UPDATE: edX responded to NIAC’s letter, citing a delay in obtaining a U.S. government license as the basis for a recent suspension of services that inadvertently affected Iranian Americans. See more here.
In response to messages received from its members, NIAC sent a letter today to edX, an online educational platform founded by Harvard University and MIT, expressing concern regarding its decision to terminate or reject the participation of students with Iranian background from its online coursework in an apparent attempt to comply with U.S. sanctions.
The decision has not just impacted individuals from Iran, but also Iranian Americans, in what appears to be an over-enforcement of U.S. sanctions with discriminatory impact on those with Iranian heritage. Given reports it appears that at least one Iranian American has been impacted by this policy. As a result, we are seeking information on edX’s criteria for determining where specific students are based, Iran or otherwise. We strongly urge that edX alters its policies immediately to ensure that they are not over-enforcing sanctions or discriminating based on nationality and NIAC stands ready to assist edX in making that happen.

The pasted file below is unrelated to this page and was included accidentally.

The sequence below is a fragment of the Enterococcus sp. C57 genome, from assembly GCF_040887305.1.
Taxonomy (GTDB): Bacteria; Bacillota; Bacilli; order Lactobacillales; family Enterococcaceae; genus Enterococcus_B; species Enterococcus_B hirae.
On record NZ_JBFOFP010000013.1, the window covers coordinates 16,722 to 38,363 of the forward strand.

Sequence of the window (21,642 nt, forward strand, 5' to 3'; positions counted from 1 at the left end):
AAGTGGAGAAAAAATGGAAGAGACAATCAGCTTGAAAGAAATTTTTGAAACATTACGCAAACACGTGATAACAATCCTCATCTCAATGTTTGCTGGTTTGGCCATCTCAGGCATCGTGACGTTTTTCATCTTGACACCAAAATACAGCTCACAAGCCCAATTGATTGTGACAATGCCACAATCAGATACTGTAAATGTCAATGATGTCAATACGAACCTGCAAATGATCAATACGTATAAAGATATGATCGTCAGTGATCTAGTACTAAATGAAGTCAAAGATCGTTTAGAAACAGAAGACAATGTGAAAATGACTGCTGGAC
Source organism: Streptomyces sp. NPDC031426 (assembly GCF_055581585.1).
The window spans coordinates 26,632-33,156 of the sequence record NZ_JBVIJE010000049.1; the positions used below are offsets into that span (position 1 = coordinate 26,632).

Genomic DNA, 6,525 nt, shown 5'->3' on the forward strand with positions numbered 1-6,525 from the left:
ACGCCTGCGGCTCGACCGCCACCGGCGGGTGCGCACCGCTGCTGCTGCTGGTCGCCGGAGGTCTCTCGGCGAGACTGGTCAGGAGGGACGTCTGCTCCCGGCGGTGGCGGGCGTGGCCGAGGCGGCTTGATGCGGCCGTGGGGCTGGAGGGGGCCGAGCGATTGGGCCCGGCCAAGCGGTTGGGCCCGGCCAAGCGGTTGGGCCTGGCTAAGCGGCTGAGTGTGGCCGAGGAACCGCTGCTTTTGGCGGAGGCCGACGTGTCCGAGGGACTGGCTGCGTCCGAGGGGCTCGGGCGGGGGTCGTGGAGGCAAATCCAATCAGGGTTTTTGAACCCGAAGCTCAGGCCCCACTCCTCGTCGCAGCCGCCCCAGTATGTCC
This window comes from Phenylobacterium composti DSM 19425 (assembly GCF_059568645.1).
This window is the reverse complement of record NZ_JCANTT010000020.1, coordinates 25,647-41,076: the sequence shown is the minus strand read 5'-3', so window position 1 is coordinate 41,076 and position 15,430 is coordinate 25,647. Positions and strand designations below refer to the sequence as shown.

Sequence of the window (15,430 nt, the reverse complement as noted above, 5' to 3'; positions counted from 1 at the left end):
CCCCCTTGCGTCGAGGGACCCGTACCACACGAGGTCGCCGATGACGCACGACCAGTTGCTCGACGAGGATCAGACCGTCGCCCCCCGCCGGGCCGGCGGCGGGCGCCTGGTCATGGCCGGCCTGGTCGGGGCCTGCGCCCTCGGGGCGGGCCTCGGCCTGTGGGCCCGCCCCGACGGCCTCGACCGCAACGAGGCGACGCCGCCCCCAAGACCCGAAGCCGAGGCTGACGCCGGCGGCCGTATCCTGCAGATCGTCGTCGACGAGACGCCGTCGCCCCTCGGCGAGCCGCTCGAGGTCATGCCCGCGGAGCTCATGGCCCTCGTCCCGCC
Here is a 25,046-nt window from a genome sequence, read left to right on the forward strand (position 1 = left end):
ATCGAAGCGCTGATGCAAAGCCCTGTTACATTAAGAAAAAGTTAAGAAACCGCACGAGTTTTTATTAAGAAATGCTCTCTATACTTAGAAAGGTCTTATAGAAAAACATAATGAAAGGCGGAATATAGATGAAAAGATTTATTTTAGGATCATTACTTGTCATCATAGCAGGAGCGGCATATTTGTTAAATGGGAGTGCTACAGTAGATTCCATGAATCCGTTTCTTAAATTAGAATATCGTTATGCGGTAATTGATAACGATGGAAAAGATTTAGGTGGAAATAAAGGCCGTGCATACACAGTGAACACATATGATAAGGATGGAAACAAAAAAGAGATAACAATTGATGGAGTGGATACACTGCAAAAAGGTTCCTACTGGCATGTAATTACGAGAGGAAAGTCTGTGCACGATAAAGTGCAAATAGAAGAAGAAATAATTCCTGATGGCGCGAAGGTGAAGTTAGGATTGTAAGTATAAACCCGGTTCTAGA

edX is one more example of the many companies that have or may go beyond standard sanctions compliance, especially as the first wave of pre-Iran deal sanctions are reimplemented. Many individuals of Iranian descent have been impacted by banks closing their accounts with little to no advance notice out of misguided fears that these individuals would seek to access their banking accounts while in Iran in violation of sanctions. Similarly, edX’s broad approach to compliance creates an environment conducive to discriminatory protocols and criteria, significantly impacting the every-day life Iranian Americans living in the U.S. Unintended, negative impacts of sanctions will remain a pervasive threat to Iranians and the Iranian-American community until the day that they are lifted.
Please see the letter below:edX Letter (2)
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